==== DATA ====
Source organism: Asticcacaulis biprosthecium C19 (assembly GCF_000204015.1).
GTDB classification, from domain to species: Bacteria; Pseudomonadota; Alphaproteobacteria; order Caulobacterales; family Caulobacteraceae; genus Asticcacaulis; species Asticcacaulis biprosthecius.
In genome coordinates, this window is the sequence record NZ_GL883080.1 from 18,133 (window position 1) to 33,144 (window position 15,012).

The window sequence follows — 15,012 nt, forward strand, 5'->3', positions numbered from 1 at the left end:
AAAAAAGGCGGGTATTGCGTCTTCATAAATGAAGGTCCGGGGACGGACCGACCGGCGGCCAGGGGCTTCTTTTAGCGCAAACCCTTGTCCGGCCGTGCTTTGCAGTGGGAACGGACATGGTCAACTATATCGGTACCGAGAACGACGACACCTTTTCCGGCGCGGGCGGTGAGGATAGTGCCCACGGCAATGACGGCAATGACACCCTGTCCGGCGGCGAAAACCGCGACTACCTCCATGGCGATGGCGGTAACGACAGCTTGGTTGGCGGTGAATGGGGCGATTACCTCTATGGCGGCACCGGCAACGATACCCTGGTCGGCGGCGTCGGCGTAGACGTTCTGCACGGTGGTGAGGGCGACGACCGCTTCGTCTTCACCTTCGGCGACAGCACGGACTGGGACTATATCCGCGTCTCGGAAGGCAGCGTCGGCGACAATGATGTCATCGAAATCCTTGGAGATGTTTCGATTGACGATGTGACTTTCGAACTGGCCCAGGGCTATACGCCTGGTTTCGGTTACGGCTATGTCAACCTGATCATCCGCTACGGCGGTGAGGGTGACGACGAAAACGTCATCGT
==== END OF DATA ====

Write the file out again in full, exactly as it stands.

Source organism: Asticcacaulis biprosthecium C19 (assembly GCF_000204015.1).
GTDB classification, from domain to species: Bacteria; Pseudomonadota; Alphaproteobacteria; order Caulobacterales; family Caulobacteraceae; genus Asticcacaulis; species Asticcacaulis biprosthecius.
In genome coordinates, this window is the sequence record NZ_GL883080.1 from 18,133 (window position 1) to 33,144 (window position 15,012).

The window sequence follows — 15,012 nt, forward strand, 5'->3', positions numbered from 1 at the left end:
AAAAAAGGCGGGTATTGCGTCTTCATAAATGAAGGTCCGGGGACGGACCGACCGGCGGCCAGGGGCTTCTTTTAGCGCAAACCCTTGTCCGGCCGTGCTTTGCAGTGGGAACGGACATGGTCAACTATATCGGTACCGAGAACGACGACACCTTTTCCGGCGCGGGCGGTGAGGATAGTGCCCACGGCAATGACGGCAATGACACCCTGTCCGGCGGCGAAAACCGCGACTACCTCCATGGCGATGGCGGTAACGACAGCTTGGTTGGCGGTGAATGGGGCGATTACCTCTATGGCGGCACCGGCAACGATACCCTGGTCGGCGGCGTCGGCGTAGACGTTCTGCACGGTGGTGAGGGCGACGACCGCTTCGTCTTCACCTTCGGCGACAGCACGGACTGGGACTATATCCGCGTCTCGGAAGGCAGCGTCGGCGACAATGATGTCATCGAAATCCTTGGAGATGTTTCGATTGACGATGTGACTTTCGAACTGGCCCAGGGCTATACGCCTGGTTTCGGTTACGGCTATGTCAACCTGATCATCCGCTACGGCGGTGAGGGTGACGACGAAAACGTCATCGT